Join Stephen Hurley and me on Wednesday mornings on voicEd Radio and repeated throughout the week for the radio version of This Week in Ontario Edublogs. All the shows are archived here.
As I was preparing for “This Week in Ontario Edublogs”, I was checking out Jen Giffen’s blog and found a couple of interesting posts. The one about Flipgrid, I’m using tomorrow. I was also intrigued by her post “My Week on a Chromebook“. In the post, she shared her experience using a Chromebook with her Mac. Unfortunately, she doesn’t share with us what models of each that she uses in the comparison except that the Chromebook only has an 11 inch screen.
I’m somewhat in the same situation. I have two aluminum computers that I use depending upon various things. In my case, the computers are a MacBook Pro, 13 inch screen, mid-2012 and an Acer Chromebook R13.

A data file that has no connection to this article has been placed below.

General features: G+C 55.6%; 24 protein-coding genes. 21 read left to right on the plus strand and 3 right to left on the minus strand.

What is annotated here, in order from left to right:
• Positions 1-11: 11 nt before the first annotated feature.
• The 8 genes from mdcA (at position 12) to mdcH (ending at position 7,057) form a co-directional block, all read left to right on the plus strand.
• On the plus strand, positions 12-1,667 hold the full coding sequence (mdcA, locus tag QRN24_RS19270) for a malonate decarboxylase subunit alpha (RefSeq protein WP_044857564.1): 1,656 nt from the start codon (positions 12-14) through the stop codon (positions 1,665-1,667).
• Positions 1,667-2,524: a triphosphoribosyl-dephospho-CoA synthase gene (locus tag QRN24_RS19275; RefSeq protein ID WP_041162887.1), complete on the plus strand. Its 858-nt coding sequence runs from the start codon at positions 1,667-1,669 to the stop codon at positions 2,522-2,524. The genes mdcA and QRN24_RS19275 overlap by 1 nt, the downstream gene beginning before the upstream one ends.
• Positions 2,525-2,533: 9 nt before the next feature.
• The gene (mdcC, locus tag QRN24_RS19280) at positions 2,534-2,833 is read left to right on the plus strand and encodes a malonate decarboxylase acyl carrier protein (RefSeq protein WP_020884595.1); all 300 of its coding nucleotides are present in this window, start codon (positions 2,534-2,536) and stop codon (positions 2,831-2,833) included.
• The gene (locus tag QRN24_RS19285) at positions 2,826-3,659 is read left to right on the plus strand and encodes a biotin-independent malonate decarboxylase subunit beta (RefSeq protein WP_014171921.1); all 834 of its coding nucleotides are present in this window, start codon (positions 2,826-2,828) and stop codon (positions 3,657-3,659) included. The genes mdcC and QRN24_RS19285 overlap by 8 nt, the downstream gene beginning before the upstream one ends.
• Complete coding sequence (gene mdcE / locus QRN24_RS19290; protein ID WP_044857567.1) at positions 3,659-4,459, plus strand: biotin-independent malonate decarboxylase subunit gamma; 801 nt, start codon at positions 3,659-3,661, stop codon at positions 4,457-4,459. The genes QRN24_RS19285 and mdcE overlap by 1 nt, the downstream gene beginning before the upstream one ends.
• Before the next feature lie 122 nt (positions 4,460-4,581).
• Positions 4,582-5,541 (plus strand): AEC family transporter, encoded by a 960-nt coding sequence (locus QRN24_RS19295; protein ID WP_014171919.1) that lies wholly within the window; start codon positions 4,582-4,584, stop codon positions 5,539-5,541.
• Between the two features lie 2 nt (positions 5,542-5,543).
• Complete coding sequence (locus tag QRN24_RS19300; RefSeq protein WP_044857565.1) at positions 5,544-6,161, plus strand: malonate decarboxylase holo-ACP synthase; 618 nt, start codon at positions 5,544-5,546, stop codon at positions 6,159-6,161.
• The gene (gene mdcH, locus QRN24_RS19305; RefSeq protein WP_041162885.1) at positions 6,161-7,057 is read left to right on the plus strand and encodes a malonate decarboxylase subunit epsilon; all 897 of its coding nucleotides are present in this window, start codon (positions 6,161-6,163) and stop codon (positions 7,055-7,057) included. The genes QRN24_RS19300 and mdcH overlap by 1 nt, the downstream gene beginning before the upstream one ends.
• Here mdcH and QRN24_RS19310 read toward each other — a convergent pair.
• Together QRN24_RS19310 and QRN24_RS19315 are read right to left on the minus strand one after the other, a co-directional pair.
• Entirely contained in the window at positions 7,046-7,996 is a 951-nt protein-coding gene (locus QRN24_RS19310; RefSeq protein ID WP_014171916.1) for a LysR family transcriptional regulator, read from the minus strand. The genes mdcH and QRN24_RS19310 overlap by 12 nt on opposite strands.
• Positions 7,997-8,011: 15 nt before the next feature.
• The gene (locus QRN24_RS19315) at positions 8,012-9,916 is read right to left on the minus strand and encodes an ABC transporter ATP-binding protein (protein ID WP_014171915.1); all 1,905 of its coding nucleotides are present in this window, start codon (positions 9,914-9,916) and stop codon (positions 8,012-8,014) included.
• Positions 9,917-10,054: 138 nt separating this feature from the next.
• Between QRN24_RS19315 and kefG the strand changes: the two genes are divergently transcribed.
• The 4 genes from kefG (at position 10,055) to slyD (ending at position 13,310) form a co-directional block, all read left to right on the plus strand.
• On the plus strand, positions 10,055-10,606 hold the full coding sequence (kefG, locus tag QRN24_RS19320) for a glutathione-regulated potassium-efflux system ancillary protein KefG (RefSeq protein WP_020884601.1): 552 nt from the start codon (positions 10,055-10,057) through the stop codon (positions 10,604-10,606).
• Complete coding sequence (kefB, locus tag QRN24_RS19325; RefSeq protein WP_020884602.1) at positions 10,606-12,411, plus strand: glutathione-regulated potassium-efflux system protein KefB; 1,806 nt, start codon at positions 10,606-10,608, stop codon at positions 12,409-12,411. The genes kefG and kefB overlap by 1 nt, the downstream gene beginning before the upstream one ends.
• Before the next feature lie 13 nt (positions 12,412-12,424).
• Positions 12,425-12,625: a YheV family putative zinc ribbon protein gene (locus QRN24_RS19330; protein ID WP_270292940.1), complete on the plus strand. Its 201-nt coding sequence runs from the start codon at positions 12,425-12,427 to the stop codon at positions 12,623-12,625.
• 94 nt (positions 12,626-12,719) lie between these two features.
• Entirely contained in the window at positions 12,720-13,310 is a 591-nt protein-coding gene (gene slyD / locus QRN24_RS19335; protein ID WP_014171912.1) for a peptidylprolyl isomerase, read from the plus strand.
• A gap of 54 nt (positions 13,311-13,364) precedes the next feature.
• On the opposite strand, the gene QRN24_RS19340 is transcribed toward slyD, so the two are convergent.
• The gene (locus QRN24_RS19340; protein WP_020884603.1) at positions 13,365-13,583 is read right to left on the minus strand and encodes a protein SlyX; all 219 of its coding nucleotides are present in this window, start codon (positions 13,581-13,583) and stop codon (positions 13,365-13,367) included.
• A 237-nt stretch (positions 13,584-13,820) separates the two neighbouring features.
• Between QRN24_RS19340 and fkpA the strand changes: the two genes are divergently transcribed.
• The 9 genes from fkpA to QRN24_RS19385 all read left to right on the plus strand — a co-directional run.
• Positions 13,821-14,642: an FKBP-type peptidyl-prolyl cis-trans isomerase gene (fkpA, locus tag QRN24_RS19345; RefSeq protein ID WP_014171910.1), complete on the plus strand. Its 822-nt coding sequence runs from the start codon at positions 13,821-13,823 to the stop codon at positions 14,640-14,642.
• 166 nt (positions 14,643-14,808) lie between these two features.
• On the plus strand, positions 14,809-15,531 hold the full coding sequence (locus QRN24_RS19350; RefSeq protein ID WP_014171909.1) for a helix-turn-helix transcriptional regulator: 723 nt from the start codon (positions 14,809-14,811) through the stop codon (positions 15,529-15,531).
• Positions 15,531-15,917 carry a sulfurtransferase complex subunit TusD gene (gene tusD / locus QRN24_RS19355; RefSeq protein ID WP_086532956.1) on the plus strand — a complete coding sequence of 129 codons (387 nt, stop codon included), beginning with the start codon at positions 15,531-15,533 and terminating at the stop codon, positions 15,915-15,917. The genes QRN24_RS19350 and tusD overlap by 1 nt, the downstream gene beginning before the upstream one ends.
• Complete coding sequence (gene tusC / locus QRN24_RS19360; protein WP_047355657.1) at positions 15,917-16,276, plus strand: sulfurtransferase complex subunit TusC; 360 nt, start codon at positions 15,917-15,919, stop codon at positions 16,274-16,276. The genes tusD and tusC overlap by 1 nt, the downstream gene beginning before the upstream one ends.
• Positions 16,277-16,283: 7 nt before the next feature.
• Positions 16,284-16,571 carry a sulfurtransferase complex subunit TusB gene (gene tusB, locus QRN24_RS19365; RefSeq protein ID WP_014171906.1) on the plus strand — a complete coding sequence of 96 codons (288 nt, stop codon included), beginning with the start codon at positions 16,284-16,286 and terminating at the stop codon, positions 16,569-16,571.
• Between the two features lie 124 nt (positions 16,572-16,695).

It’s almost unfair to compare the two of them heads up since there’s a huge difference in price. However, they’ve both found their way into my regular work routine. I ended up with the Acer because I wanted a Chromebook but I also wanted a replacement for my aging iPad. This machine opens and flips around so that its touchscreen is also the touchscreen running Android applications.
So, back I went to Jen’s post and here are my observations as well as a few more.
As with Jen, I’m a big shortcut user and, perhaps because I’m also versant on Linux and Windows, I don’t have a problem with this. I just have to remember to use the CMD key instead of the CTRL key. (or the Super key when I attach an external keyboard)
Quickly Flipping Between Accounts
Yes, you can have two different Google accounts on the Chromebook, as well as a Microsoft account. To give me a quick nudge as to which account I’m using, I use Gmail for my personal email and Inbox for my professional account. I actually have two Windows for my two accounts with related tabs pinned in each window.